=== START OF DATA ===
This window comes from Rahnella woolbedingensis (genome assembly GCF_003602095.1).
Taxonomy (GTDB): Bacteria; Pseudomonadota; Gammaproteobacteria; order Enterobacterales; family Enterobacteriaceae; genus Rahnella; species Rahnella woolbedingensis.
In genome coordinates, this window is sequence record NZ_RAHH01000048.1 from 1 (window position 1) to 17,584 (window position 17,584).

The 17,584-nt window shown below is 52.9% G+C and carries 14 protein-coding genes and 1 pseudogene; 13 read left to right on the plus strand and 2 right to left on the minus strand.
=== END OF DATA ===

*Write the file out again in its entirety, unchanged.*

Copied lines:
This window comes from Rahnella woolbedingensis (genome assembly GCF_003602095.1).
Taxonomy (GTDB): Bacteria; Pseudomonadota; Gammaproteobacteria; order Enterobacterales; family Enterobacteriaceae; genus Rahnella; species Rahnella woolbedingensis.
In genome coordinates, this window is sequence record NZ_RAHH01000048.1 from 1 (window position 1) to 17,584 (window position 17,584).

The 17,584-nt window shown below is 52.9% G+C and carries 14 protein-coding genes and 1 pseudogene; 13 read left to right on the plus strand and 2 right to left on the minus strand.